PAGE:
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Hostess Twinkies and the Music Industry

If you love food or music, this is a great time to be alive.

Following customer demand, segments of the food industry have been emerging over the past 30 years with a focus on quality and variety, rather than just sheer quantity.  Even in a modestly urban place like Salt Lake City, the food choices are astonishing, and constantly improving.  From natural and specialty food stores, to innovative new restaurants, microbreweries, farmer’s markets, cooking classes, and affordable new cooking technology, the landscape is amazing and growing quickly.

Meanwhile, other segments of the food industry have remained stagnant.  The recently announced (second) bankruptcy of Hostess Brands, Inc. has been blamed on labor unions and corporate mismanagement, among other things.  However, the recent history of the company reflects a slow downward spiral, driven by an increasing mismatch between the food landscape, customer values, and the products the company chose to produce and market.  In the 1960s, Wonder Bread and Twinkies were great products with large and growing markets.  At the time, even “supermarkets” didn’t have anything near the variety of products available today, and our understanding of the relationship between food and health was not particularly well-developed.  Sliced puffy bread and tasty treats with essentially infinite shelf life were just the thing.  Success generates momentum, and the company moved forward like a freight train.  Unfortunately for the company’s 18,500 employees and their families, nobody seemed to notice when the fuel was running out.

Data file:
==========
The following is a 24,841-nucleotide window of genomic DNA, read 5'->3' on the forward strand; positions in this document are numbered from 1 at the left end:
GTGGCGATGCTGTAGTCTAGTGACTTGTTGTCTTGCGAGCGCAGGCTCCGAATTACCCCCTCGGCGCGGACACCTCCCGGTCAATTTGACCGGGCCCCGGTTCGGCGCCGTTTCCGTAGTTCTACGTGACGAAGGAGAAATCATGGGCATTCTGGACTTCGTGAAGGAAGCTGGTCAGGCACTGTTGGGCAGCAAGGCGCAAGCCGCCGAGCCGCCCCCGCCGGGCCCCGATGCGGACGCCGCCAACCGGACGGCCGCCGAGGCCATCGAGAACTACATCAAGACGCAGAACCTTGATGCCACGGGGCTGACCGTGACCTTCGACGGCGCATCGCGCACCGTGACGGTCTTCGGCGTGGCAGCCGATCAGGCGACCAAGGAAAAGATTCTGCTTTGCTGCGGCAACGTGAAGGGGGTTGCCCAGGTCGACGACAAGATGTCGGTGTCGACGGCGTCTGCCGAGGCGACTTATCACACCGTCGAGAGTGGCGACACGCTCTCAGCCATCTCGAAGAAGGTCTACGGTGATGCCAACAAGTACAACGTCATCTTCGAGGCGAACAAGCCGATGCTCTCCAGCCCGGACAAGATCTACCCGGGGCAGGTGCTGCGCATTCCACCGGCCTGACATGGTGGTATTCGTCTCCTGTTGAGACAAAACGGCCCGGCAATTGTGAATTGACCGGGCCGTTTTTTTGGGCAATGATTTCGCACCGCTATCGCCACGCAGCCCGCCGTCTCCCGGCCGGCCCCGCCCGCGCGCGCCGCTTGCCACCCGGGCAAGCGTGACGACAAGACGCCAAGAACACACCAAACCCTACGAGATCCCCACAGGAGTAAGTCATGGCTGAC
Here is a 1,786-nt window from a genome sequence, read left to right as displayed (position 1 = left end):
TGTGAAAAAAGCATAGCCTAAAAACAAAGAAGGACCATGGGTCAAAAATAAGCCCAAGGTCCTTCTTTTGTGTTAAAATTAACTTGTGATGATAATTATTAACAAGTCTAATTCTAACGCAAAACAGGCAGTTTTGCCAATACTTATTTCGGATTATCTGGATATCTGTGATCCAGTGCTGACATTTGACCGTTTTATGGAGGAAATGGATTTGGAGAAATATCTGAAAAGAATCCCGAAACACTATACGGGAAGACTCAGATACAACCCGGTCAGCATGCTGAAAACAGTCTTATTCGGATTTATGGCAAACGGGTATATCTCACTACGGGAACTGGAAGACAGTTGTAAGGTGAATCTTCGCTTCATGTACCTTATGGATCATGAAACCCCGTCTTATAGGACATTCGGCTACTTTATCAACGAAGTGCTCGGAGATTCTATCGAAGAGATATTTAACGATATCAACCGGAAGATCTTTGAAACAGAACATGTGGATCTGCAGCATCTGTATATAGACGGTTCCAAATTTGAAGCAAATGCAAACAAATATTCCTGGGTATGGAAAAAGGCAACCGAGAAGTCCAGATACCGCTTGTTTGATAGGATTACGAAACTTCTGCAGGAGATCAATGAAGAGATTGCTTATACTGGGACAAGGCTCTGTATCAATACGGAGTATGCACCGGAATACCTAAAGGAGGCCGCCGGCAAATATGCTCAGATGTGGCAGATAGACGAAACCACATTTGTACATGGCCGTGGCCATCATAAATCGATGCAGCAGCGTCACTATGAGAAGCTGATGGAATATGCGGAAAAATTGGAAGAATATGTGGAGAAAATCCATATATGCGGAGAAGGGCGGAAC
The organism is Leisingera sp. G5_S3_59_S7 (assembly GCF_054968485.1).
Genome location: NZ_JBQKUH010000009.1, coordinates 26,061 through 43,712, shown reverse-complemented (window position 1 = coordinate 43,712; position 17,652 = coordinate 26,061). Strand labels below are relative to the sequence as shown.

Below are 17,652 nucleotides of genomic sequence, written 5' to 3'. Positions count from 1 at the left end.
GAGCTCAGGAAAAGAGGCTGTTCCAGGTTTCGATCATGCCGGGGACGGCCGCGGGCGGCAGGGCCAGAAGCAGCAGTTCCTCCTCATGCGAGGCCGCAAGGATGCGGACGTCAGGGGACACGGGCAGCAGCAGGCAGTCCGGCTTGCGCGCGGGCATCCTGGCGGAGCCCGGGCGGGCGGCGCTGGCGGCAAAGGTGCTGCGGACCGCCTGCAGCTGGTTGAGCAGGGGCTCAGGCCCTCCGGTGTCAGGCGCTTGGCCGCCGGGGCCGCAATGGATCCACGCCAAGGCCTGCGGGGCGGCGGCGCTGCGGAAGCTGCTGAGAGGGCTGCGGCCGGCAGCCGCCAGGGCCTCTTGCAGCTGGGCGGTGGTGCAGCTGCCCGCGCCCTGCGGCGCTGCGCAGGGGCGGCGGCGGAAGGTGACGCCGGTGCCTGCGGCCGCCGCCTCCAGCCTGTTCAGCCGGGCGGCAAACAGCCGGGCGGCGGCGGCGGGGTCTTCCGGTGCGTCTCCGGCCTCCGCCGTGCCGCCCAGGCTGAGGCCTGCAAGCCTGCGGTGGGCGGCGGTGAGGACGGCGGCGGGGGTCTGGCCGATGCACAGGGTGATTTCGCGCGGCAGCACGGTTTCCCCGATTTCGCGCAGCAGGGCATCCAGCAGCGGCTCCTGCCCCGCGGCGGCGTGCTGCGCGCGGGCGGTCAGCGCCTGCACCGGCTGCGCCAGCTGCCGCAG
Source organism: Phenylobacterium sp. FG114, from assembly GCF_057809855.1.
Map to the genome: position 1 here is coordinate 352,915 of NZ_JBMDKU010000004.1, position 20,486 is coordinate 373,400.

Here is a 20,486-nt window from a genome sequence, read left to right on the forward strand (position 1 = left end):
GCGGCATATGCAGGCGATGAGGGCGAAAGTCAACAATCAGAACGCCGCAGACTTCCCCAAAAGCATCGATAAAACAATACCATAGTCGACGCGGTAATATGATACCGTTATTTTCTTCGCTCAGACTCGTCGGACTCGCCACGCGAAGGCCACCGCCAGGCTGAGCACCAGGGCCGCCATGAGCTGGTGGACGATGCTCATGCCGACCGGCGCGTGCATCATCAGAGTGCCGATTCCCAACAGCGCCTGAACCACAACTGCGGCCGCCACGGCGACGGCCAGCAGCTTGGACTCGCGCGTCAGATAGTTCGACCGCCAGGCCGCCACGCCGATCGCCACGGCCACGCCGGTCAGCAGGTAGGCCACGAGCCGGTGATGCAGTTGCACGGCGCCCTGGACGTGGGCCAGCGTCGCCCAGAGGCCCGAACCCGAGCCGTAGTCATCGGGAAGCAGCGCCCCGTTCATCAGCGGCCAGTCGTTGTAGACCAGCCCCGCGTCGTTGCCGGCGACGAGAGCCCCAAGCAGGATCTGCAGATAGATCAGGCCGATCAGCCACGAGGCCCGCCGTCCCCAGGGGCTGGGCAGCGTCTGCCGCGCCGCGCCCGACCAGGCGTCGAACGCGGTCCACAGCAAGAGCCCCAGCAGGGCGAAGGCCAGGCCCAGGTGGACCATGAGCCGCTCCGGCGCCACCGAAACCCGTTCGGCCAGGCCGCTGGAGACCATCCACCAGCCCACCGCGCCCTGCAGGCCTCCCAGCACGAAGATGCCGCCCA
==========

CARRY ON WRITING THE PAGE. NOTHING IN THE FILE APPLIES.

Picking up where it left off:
Similarities with the music industry are hard to ignore.  Anyone interested in music, either as a listener or as a performer/producer, is met today with a practically endless variety of products, services, and technology.  The quality is there, too, although it may not always be easy to find.  The internet has made it possible for practically anyone to understand and experience music in far greater depth and detail than ever before.  Learning an instrument has never been easier, and producing a track (or an album) is a task easily within the grasp of a sufficiently motivated amateur.  Innovative companies are serving customer demand and developing new technologies, immersing themselves in this new environment, having fun, and making a good living.

And then there is the music recording industry.  Locked in an outmoded business model, lacking innovative ideas or technical expertise, and overstaffed with lawyers, their freight train is running out of fuel.  Their traditional role of identifying, nurturing, and developing talent, while providing a strong marketing platform, has degenerated into that of a marketing-driven producer of banal wonder bread.  Nickelback, anyone?

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